Like any good mainstream CPU, the FX-6350 combines a reasonable processing power and a fair price, being a good buy for the user who wants to build a PC for work or gaming, without spending too much money. So, what we can do to evaluate it is to compare it to other CPUs on the same price range.

Compared to the Core i3-6100 from Intel, the FX-6350 was slower on some programs (mainly video converting), but faster in other ones (the ones that take advantage on the larger core count.) On games, we can say there is a technical tie: both CPUs ran most games with similar framerates, which means none of the is a bottleneck. So, both the CPUs are good choices if you are building a budget gamer computer.

And when comparing the FX-6350 to the more expensive FX-8250? Our tests show that the FX-8350 has advantage only on applications that use all the processing cores, like Cinebench R15. On most games, however, the FX-6350 has the same performance of the FX-8350, thus bringing a better cost/benefit ratio.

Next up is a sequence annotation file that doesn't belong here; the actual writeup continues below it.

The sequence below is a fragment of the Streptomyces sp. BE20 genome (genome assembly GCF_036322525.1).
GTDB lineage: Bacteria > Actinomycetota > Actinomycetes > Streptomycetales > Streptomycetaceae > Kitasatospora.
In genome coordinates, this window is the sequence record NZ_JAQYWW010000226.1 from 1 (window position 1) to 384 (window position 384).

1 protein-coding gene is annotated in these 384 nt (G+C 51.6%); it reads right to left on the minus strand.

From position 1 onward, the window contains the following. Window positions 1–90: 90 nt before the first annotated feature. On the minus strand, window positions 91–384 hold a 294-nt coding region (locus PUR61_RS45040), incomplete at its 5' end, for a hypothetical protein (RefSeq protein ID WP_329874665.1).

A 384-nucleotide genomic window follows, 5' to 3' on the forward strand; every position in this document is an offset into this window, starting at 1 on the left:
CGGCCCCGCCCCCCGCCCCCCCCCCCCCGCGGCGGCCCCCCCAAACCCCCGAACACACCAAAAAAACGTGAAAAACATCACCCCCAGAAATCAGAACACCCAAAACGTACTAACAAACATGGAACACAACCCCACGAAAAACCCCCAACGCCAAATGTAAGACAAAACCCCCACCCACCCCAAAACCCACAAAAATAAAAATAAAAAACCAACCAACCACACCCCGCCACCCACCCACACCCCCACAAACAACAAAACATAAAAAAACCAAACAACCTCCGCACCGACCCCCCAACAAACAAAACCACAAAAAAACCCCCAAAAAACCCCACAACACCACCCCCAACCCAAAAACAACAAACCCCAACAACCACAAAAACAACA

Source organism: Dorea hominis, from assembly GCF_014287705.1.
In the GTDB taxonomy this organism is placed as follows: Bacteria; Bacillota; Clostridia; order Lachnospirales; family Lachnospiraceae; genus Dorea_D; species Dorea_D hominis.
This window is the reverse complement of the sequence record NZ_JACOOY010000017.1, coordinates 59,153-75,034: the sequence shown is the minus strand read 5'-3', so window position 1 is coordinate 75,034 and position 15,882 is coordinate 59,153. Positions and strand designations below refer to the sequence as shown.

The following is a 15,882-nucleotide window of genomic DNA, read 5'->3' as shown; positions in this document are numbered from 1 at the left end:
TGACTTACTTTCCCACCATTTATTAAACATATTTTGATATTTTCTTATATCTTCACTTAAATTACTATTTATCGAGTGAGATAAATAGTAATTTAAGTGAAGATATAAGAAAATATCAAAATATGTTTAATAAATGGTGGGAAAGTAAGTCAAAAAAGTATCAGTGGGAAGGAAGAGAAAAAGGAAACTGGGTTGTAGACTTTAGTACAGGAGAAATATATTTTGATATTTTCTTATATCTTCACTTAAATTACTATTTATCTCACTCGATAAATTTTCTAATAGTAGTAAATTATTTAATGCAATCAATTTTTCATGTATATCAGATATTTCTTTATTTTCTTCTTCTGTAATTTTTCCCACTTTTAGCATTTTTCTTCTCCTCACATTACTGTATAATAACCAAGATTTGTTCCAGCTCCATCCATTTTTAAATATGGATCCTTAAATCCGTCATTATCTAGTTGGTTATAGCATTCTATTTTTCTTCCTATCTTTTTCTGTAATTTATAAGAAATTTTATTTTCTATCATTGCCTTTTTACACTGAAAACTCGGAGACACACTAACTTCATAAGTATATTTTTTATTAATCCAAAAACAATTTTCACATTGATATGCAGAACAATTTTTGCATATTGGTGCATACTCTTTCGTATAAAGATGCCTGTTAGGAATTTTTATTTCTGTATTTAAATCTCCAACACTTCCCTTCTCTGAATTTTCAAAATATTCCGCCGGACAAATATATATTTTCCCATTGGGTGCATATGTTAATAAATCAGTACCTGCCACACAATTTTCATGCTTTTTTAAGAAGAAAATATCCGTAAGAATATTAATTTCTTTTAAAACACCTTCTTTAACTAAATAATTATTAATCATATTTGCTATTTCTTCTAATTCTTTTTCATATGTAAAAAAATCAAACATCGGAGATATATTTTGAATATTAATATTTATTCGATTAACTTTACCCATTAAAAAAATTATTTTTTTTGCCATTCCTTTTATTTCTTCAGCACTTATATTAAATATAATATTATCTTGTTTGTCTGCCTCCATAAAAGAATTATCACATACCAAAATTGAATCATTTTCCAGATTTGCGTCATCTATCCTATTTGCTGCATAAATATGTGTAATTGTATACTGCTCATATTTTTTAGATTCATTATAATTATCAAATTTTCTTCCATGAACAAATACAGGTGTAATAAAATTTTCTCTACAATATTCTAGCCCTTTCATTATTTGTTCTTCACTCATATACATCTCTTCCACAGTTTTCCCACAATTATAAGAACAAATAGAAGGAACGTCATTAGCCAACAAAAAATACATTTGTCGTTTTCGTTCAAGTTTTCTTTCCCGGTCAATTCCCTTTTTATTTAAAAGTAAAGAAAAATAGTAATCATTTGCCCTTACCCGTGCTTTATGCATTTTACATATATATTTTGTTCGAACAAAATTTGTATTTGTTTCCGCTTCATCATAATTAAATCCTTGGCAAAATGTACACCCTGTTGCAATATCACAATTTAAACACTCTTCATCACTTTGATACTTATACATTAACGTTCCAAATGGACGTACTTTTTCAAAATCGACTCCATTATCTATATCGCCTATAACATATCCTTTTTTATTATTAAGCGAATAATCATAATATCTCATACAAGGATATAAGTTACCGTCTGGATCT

We also compared the FX-6350 to another AMD processor, with similar price tag, but different platform (and objective): the A10-7870K. While we already proved that the A10-7870K is a interesting CPU due to its good performance integrated video, it makes no much sense when we disable its integrated video and use an independent video card, because in this case, the FX-6350 is faster in some games and programs, being a better choice.

In short, is the FX-6350 worth? Considering it has a cost/benefit ration similar to its direct competitor, better cost/benefit than its superior model (FX-8350) and higher processing performance than the high-end A10 model, it is a good option to build a mainstream computer, for games or work, using a “real” video card.

PS: We will review of the Wraith cooler on a separated article.